Efforts to Break Deadlock on Jerusalem Issue Mark Deliberations of U.N. Body

Efforts to break the deadlock on the Jerusalem issue were made today by delegates of the Netherlands, Sweden and Uruguay at the U.N. subcommittee on Jerusalem which met all day with a view to coordinating the various proposals introduced at the U.N. Special Political Committee with regard to the status of the Holy City. (At the time the Bulletin went to press the subcommittee was scheduled to continue into a late evening session at which time it would start to vote on the various proposals.)

The representative of the Netherlands submitted a resolution calling, first, for Israel and Transjordan to “pledge themselves before the United Nations” to observe all guarantees in connection with the Holy Places and to demilitarize the area of Jerusalem. It then called for the appointment of a High Commissioner whose duties would be to supervise the safeguarding of the Holy Places throughout Palestine as well as demilitarization of the Jerusalem area. He would also have full legal and administrative powers to ensure free access to and protection of all religious sites and buildings in a specially delimited zone in Jerusalem.

Under the Netherlands plan, the full sovereignty in secular matters of Israel and Transjordan, as it now exists, would remain undisturbed. In introducing this resolution, the Dutch delegate emphasized that the Jerusalem issue had to be solved now and that he would not vote for any resolution involving postponement.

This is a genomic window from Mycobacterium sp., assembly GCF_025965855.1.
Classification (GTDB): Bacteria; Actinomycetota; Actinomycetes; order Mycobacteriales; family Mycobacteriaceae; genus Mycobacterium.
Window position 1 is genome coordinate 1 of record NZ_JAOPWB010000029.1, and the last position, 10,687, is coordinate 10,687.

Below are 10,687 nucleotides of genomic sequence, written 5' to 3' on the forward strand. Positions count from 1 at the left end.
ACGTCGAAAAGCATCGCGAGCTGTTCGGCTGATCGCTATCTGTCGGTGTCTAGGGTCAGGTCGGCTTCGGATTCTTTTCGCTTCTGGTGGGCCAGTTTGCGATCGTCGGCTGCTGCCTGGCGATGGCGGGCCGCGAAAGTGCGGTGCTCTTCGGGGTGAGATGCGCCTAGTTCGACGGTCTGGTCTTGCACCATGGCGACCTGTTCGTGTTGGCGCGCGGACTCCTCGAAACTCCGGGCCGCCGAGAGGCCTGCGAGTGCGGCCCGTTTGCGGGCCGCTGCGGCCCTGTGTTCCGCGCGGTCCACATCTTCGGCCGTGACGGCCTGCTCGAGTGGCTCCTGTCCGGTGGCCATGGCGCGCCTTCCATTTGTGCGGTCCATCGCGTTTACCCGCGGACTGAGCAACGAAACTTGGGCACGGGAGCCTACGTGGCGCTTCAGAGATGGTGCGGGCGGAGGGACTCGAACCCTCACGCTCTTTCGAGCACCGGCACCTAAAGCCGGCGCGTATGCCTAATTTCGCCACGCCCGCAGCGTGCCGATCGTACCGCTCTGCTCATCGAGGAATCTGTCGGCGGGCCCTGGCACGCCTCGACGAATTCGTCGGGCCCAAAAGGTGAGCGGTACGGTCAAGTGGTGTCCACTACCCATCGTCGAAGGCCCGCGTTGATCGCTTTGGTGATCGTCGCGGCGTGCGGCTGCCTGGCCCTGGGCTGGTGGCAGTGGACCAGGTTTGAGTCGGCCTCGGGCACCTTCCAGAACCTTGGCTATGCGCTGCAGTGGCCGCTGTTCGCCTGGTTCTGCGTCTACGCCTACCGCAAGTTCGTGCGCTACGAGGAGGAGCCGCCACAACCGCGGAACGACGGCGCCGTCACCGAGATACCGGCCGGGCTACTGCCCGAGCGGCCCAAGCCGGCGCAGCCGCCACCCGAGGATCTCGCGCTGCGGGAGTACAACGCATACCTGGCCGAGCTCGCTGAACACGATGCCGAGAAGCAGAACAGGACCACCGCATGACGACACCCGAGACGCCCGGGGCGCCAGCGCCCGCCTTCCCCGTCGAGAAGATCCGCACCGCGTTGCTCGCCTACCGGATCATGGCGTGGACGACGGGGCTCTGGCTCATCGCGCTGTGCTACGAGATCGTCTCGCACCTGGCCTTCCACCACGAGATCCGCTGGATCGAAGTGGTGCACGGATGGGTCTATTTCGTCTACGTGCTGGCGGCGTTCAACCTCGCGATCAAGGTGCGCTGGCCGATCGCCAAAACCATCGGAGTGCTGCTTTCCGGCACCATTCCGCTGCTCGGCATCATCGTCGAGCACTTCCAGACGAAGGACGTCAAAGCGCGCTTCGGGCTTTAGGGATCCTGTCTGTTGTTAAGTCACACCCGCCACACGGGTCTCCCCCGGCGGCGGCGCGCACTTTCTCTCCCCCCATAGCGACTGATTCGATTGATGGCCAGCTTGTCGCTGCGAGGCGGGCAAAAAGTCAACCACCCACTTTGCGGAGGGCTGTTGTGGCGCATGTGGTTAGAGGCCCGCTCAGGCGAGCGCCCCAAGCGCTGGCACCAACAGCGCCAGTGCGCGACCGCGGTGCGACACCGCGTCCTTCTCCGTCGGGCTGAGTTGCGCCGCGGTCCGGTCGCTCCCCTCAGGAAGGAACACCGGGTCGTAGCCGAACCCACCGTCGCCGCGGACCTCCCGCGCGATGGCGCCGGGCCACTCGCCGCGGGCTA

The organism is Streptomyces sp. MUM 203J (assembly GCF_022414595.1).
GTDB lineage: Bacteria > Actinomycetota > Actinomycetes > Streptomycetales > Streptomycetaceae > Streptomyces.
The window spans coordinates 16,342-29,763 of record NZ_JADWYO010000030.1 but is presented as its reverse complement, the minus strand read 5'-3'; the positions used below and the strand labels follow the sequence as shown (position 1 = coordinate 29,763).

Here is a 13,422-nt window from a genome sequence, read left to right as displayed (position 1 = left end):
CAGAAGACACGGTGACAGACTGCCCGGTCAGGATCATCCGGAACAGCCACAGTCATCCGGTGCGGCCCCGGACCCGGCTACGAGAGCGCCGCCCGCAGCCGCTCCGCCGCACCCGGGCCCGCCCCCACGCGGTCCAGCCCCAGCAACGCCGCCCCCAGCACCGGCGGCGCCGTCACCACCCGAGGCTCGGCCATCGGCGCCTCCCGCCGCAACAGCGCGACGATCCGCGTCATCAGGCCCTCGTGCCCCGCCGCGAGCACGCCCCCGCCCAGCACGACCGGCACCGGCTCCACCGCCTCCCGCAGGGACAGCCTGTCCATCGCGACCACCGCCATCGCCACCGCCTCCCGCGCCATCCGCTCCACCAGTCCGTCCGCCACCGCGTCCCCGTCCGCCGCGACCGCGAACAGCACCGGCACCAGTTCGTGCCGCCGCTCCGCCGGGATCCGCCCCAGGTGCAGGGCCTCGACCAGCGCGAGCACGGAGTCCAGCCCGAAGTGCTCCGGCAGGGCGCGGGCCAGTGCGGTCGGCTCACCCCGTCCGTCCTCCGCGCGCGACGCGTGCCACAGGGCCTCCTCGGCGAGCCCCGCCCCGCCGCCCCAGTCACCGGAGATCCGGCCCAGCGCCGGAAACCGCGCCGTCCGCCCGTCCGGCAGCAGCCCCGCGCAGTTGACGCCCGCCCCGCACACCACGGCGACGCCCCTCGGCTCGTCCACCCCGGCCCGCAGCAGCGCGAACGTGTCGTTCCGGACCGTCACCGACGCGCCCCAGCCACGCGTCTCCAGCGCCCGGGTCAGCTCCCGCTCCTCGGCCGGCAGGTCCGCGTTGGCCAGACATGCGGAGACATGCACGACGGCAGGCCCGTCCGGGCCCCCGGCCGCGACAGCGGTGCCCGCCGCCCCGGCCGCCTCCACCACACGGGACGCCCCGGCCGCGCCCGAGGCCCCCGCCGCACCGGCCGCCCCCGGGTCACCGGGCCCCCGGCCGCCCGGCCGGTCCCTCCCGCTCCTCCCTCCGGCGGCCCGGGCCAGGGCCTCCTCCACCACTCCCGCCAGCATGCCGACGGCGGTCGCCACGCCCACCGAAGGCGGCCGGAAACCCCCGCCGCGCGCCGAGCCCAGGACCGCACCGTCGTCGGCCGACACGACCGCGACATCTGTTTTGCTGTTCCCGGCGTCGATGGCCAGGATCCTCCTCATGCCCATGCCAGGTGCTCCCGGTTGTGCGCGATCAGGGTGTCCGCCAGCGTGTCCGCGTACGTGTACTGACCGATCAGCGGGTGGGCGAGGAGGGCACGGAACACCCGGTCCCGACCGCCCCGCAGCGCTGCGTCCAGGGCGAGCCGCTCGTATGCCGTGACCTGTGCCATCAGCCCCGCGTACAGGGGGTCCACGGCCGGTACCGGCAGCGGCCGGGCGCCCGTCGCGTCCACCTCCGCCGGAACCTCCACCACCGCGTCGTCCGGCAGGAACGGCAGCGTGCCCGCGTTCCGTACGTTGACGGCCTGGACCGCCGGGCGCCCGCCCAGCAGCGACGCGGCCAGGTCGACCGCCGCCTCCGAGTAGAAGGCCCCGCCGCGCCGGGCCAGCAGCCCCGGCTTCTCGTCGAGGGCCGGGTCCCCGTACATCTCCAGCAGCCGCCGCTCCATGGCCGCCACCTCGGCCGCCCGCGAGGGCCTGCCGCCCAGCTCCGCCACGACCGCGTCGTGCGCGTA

The Swedish delegate offered a proposal which provides that the General Assembly should set up a commissioner with a deputy and a 14-member council. However, the functions of this U.N. control body would be specifically limited to duties connected with the protection of and access to the Holy Places.

The representative of Uruguay, declaring it was necessary above all to avoid an outbreak in Jerusalem, introduced a working paper under which the following three “imperatives” in the situation were stressed: 1. An international status for Jerusalem to provide for free access to the Holy Places and all immunities involved in religious matters. 2. The naming of a U.N. commissioner to formulate recommendations for implementing the above. 3. An invitation to Israel and Transjordan to establish a definitive peace through demilitarization of the area.

Although Australia and the Soviet Union continued to insist on their respective resolutions, Peru switched its previous strong stand for internationalization in support of the Netherlands-Swedish-Uruguayan approach. At the same time, Lebanon presented an amendment to the Soviet amendment to the Australian resolution which calls on the Trusteeship Council to complete the preparations for a statute for Jerusalem at its next meeting, scheduled for next week, and to proceed immediately with its implementation.

Israel Foreign Minister Moshe Sharett reminded the subcommittee that neither Lebanon nor Syria actually held any territory in Palestine and that the territory occupied by Egyptian forces in Palestine did not contain any Holy Places. Therefore, he said, it was useless for these governments to undertake the protection of the Holy Places which they did not actually control.

A group of 109 Christian ministers and laymen appealed to the U.N. on the Jerusalem issue, stating that the New City was the “natural capital of Israel.”

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